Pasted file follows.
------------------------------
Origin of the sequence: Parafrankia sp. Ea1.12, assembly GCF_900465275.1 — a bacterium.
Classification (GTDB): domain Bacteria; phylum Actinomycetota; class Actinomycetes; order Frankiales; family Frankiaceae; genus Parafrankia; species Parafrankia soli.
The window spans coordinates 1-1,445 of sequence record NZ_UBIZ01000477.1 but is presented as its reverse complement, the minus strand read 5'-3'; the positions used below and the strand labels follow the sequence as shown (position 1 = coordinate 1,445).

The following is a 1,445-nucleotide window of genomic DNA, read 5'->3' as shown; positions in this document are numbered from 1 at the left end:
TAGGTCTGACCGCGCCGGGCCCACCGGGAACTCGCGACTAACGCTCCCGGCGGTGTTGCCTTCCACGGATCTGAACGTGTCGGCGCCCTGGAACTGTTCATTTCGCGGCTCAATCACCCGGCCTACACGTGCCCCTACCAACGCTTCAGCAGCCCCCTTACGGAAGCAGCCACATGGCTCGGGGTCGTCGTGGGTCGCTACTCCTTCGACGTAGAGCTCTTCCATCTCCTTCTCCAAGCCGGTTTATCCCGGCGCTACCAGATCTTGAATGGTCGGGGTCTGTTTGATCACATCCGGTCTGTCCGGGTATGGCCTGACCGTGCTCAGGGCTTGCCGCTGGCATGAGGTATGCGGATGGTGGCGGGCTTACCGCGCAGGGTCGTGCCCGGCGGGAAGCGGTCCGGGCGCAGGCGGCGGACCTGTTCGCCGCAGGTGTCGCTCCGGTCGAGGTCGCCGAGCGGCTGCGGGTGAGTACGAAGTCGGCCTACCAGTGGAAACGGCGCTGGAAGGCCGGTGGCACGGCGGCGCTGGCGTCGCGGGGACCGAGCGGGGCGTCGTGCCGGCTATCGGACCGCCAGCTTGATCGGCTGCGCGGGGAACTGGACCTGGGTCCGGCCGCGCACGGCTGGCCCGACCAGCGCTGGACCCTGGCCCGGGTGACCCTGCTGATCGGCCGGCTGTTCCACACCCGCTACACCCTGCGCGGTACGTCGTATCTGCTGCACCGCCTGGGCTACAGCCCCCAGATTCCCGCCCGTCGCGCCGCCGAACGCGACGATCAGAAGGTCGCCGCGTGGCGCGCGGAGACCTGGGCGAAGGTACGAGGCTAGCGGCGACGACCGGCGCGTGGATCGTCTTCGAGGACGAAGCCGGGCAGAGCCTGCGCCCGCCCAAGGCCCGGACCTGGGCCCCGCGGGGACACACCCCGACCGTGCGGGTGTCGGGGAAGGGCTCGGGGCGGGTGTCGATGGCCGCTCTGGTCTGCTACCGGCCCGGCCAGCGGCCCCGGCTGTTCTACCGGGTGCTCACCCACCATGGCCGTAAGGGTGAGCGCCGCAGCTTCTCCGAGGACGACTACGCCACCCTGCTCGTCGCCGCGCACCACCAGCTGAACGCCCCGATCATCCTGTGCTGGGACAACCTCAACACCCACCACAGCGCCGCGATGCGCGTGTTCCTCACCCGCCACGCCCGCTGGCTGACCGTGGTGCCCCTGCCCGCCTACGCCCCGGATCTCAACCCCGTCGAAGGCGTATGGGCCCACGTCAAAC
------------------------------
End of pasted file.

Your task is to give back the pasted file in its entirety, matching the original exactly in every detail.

Origin of the sequence: Parafrankia sp. Ea1.12, assembly GCF_900465275.1 — a bacterium.
Classification (GTDB): domain Bacteria; phylum Actinomycetota; class Actinomycetes; order Frankiales; family Frankiaceae; genus Parafrankia; species Parafrankia soli.
The window spans coordinates 1-1,445 of sequence record NZ_UBIZ01000477.1 but is presented as its reverse complement, the minus strand read 5'-3'; the positions used below and the strand labels follow the sequence as shown (position 1 = coordinate 1,445).

The following is a 1,445-nucleotide window of genomic DNA, read 5'->3' as shown; positions in this document are numbered from 1 at the left end:
TAGGTCTGACCGCGCCGGGCCCACCGGGAACTCGCGACTAACGCTCCCGGCGGTGTTGCCTTCCACGGATCTGAACGTGTCGGCGCCCTGGAACTGTTCATTTCGCGGCTCAATCACCCGGCCTACACGTGCCCCTACCAACGCTTCAGCAGCCCCCTTACGGAAGCAGCCACATGGCTCGGGGTCGTCGTGGGTCGCTACTCCTTCGACGTAGAGCTCTTCCATCTCCTTCTCCAAGCCGGTTTATCCCGGCGCTACCAGATCTTGAATGGTCGGGGTCTGTTTGATCACATCCGGTCTGTCCGGGTATGGCCTGACCGTGCTCAGGGCTTGCCGCTGGCATGAGGTATGCGGATGGTGGCGGGCTTACCGCGCAGGGTCGTGCCCGGCGGGAAGCGGTCCGGGCGCAGGCGGCGGACCTGTTCGCCGCAGGTGTCGCTCCGGTCGAGGTCGCCGAGCGGCTGCGGGTGAGTACGAAGTCGGCCTACCAGTGGAAACGGCGCTGGAAGGCCGGTGGCACGGCGGCGCTGGCGTCGCGGGGACCGAGCGGGGCGTCGTGCCGGCTATCGGACCGCCAGCTTGATCGGCTGCGCGGGGAACTGGACCTGGGTCCGGCCGCGCACGGCTGGCCCGACCAGCGCTGGACCCTGGCCCGGGTGACCCTGCTGATCGGCCGGCTGTTCCACACCCGCTACACCCTGCGCGGTACGTCGTATCTGCTGCACCGCCTGGGCTACAGCCCCCAGATTCCCGCCCGTCGCGCCGCCGAACGCGACGATCAGAAGGTCGCCGCGTGGCGCGCGGAGACCTGGGCGAAGGTACGAGGCTAGCGGCGACGACCGGCGCGTGGATCGTCTTCGAGGACGAAGCCGGGCAGAGCCTGCGCCCGCCCAAGGCCCGGACCTGGGCCCCGCGGGGACACACCCCGACCGTGCGGGTGTCGGGGAAGGGCTCGGGGCGGGTGTCGATGGCCGCTCTGGTCTGCTACCGGCCCGGCCAGCGGCCCCGGCTGTTCTACCGGGTGCTCACCCACCATGGCCGTAAGGGTGAGCGCCGCAGCTTCTCCGAGGACGACTACGCCACCCTGCTCGTCGCCGCGCACCACCAGCTGAACGCCCCGATCATCCTGTGCTGGGACAACCTCAACACCCACCACAGCGCCGCGATGCGCGTGTTCCTCACCCGCCACGCCCGCTGGCTGACCGTGGTGCCCCTGCCCGCCTACGCCCCGGATCTCAACCCCGTCGAAGGCGTATGGGCCCACGTCAAAC